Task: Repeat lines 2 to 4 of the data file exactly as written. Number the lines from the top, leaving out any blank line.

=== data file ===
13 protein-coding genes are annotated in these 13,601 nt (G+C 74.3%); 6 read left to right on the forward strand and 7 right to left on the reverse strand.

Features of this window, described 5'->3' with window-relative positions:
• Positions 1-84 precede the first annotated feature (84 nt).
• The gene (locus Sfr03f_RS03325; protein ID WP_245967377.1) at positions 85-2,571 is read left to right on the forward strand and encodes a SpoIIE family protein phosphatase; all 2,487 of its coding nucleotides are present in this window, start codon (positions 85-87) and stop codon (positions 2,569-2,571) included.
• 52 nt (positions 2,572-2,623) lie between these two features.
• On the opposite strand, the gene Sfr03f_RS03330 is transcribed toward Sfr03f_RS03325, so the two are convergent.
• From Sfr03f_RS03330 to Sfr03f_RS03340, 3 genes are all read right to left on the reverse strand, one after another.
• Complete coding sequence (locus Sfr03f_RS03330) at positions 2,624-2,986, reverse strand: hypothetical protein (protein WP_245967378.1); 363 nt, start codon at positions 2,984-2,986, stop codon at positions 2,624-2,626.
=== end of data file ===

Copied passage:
Features of this window, described 5'->3' with window-relative positions:
• Positions 1-84 precede the first annotated feature (84 nt).
• The gene (locus Sfr03f_RS03325; protein ID WP_245967377.1) at positions 85-2,571 is read left to right on the forward strand and encodes a SpoIIE family protein phosphatase; all 2,487 of its coding nucleotides are present in this window, start codon (positions 85-87) and stop codon (positions 2,569-2,571) included.